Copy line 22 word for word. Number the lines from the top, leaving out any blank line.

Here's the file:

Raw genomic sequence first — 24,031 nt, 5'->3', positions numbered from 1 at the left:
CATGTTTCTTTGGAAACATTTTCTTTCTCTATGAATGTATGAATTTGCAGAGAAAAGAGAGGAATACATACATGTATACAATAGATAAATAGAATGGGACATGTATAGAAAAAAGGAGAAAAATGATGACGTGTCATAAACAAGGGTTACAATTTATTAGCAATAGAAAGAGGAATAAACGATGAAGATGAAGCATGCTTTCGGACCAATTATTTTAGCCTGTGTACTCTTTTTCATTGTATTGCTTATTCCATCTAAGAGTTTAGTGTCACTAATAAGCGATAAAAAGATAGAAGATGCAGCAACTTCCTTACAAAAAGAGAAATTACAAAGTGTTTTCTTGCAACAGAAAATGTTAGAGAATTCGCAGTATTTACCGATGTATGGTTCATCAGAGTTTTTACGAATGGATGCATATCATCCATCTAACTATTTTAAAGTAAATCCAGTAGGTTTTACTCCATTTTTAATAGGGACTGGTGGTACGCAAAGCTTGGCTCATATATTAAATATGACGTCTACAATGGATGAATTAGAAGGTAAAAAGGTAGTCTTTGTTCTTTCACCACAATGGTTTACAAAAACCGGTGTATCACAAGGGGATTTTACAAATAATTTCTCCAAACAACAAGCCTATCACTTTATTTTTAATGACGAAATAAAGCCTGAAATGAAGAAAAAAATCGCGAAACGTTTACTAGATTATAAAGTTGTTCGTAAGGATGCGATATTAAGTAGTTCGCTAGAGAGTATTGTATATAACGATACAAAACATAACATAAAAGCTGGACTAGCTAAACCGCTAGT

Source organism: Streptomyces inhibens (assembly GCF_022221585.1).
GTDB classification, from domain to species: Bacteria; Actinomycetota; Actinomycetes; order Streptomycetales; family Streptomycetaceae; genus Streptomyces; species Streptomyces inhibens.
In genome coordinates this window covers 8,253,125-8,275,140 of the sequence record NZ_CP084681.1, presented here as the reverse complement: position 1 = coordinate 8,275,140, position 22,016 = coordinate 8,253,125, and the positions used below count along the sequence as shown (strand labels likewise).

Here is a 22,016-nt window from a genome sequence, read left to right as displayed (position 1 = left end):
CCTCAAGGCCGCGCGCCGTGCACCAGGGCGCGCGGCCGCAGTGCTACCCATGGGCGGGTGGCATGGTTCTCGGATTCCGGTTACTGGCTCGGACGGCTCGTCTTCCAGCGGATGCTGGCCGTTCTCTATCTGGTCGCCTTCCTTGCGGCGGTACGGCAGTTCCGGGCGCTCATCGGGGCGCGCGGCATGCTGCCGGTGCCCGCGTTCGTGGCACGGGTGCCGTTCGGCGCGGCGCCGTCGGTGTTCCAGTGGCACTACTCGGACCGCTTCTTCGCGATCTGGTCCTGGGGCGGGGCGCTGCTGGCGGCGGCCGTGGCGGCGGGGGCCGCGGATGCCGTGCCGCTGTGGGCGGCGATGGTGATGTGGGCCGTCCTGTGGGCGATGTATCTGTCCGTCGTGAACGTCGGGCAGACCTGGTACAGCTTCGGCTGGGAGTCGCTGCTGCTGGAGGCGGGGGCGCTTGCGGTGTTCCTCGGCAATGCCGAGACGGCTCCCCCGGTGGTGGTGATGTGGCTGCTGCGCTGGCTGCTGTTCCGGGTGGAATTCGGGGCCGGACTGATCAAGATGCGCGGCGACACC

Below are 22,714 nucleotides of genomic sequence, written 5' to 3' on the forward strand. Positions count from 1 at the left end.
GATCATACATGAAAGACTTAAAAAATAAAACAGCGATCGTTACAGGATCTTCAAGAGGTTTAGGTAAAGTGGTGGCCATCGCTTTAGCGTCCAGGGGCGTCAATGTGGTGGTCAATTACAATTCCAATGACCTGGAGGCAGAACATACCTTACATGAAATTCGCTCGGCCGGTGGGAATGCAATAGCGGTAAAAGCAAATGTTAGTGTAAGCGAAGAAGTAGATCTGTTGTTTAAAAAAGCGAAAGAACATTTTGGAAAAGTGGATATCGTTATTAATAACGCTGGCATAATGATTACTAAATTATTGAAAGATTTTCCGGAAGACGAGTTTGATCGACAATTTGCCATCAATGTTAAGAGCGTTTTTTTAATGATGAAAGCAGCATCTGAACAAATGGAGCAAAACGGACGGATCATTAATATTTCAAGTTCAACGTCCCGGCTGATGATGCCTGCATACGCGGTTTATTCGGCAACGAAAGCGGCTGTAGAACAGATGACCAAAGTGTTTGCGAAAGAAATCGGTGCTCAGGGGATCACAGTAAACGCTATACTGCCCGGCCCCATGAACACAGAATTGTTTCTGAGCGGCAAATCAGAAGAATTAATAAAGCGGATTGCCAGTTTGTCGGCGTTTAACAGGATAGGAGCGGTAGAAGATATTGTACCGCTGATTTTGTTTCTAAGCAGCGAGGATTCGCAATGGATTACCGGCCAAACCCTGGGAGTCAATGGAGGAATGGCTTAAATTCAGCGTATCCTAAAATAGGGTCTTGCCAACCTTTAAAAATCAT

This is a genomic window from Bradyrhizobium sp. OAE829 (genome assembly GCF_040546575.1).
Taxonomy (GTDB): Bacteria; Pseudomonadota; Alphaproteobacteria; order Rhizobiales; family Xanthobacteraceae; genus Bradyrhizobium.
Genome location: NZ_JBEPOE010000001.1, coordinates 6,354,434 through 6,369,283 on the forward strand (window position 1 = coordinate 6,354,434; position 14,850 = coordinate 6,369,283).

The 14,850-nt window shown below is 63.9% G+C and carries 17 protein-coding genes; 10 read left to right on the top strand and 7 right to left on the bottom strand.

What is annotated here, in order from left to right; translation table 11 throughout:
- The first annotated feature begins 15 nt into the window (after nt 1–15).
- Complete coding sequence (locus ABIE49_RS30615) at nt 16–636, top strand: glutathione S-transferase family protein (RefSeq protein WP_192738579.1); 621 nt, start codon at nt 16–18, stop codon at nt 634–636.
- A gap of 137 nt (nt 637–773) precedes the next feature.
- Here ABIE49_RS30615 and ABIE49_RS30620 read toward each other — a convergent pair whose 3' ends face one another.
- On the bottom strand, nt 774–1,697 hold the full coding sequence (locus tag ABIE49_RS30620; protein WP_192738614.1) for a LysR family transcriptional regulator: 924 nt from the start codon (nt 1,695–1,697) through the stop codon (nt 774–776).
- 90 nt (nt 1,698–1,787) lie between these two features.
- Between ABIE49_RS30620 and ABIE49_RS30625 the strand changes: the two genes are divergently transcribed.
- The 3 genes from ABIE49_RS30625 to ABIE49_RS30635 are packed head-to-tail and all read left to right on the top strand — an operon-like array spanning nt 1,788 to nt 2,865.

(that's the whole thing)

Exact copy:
- The 3 genes from ABIE49_RS30625 to ABIE49_RS30635 are packed head-to-tail and all read left to right on the top strand — an operon-like array spanning nt 1,788 to nt 2,865.